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The Council for Global Equality penned an open letter to Russian President Vladimir Putin. The letter expressed grave concerns at recent legislation – signed by Putin into law, or otherwise under consideration in the Duma – that demonizes and discriminates against Russian citizens who are lesbian, gay, bisexual or transgender (LGBT).

Read the letter: Open Letter to President Putin on Russia’s Discriminatory Anti-LGBT Laws



Regional Prosecutions of LGBT Individuals and Groups

To date, there have been a number of legal actions taken under the regional anti-LGBT propaganda laws.  In St. Petersburg in particular, activists and performers, including international superstars like Madonna and Lady Gaga, have faced fines and legal proceedings for expressing support for the local LGBT community.  One individual was arrested and fined in St. Petersburg for holding a sign supporting LGBT rights that sated simply “Gay is Normal.”  Six LGBT activists were also detained in front of the State Children's Library in Moscow in July with another “Gay is Normal” banner.  And at the end of July, four Dutch videographers filming a documentary on LGBT rights in Russia were briefly detained under the federal law, supposedly for interviewing LGBT youth, and then released and deported on a technicality.  

In addition to the federal and regional anti-LGBT propaganda laws, in 2012 the Russian parliament also passed a “foreign agents” law that requires NGOs that receive funding from abroad to register as foreign agents if they engage in any political activity, as vaguely defined.  Of the five civil society organizations prosecuted to date under this provision, two have been LGBT groups.  In St. Petersburg in June 2013, the LGBT organization “Coming Out” and its director were each found guilty under the law.  The director was personally fined 300,000 rubles (about $9,000 U.S. dollars).  The organization was also fined 500,000 rubles (about $15,000 U.S. dollars).  The trial was widely regarded as a travesty of justice and the charges against the organization were recently overturned on appeal and sent back for re-hearing.  Nonetheless, defenders of the human rights of LGBT people in Russia believe these two laws – the anti-LGBT propaganda law and the foreign agents law – will continue to be deployed in a coordinated fashion to shut down LGBT advocacy organizations and silence activists throughout the country.

Hate Violence on the Rise

LGBT advocates in Russia have reported numerous recent cases of LGBT hate violence, and the U.S. State Department’s annual Human Rights Report notes the prevalence of anti-LGBT skinhead violence, to which the police often fail to respond.  LGBT Pride events in St. Petersburg and Moscow were marked by violence and arrests again this summer.  And in May 2013, a 23-year old man was sexually assaulted and brutally killed in what was widely reported in both local and international media as an anti-LGBT hate crime.  The murder occurred in Volgograd, Russia, within a context of rising national homophobia.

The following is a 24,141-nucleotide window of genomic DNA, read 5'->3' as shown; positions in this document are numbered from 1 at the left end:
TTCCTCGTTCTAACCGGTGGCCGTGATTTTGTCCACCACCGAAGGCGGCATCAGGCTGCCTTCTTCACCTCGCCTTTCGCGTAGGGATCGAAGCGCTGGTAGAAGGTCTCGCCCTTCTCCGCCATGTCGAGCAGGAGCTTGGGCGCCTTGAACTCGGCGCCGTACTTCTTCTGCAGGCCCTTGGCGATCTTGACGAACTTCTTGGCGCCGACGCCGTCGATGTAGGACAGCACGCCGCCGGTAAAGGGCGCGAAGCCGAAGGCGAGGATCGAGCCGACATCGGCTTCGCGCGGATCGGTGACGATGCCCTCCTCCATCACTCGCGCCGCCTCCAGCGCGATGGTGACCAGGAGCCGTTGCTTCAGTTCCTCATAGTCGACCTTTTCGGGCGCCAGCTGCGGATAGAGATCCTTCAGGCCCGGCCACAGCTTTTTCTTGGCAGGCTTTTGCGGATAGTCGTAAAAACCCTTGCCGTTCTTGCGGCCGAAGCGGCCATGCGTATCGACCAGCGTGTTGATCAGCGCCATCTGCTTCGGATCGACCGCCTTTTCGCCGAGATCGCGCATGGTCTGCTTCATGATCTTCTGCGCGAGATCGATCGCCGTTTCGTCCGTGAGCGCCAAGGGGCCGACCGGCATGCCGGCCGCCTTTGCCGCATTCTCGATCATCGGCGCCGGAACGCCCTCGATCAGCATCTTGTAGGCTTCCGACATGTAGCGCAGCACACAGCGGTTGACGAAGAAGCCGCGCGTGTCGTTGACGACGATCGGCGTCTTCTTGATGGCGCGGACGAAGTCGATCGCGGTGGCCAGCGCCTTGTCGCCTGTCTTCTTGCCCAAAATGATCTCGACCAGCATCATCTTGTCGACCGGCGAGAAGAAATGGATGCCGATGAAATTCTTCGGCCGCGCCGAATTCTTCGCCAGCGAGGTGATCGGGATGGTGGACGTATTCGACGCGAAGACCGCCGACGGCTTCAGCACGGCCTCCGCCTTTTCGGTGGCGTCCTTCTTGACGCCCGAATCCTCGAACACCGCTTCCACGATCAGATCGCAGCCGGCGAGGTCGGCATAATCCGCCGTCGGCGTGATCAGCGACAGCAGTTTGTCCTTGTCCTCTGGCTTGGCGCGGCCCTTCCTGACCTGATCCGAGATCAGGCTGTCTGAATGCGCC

The State Department’s information for LGBT travelers in Russia warns that: “Discrimination based on sexual orientation is widespread in Russia.  Harassment, threats, and acts of violence targeting LGBT individuals have occurred.  Government officials have been known to make derogatory comments about LGBT persons. . . . Public actions (including dissemination of information, statements, displays, or perceived conspicuous behavior) contradicting or appearing to contradict [anti-LGBT propaganda] laws may lead to arrest, prosecution, and the imposition of a fine.  LGBT travelers should review the LGBT Travel Information page.”

New Homophobic Law to Remove Children from LGBT Families and Individuals

In September, the Russian Duma introduced new proposals to accelerate the crackdown on the LGBT community, the most alarming of which is a draft law introduced by Deputy Akexey Zhuravlev that makes “nontraditional sexual orientation” a cause for denying custody to LGBT parents. It would amend Article 69 of the Family Code to provide the government with the authority to terminate the parental rights of individuals raising children with same-sex partners, as well as those who are simply suspected of engaging in homosexual behavior. This would add homosexuality to a list of grounds for termination of parental rights that currently includes alcohol and drug addiction and child abuse. This latest proposal is being justified on the grounds that the anti-propaganda law should apply within the family as well, thereby creating a justification for removing children from the “propaganda” that is manifest in the lives and relationships of their parents.

Update: Deputy Akexey Zhuravlev has withdrawn the bill from the parliament. A spokesperson for Zhuravlev noted that Zhuravlev's position hasn't changed and that the bill will be revised and resubmitted to the Duma. 

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Athele Ally: Uphold Principle 6: Stand with Olympians

Pride House International: Same-Sex Hand-Holding Initiative  (#SSHHI)

Pride House International: Pride House events: Sochi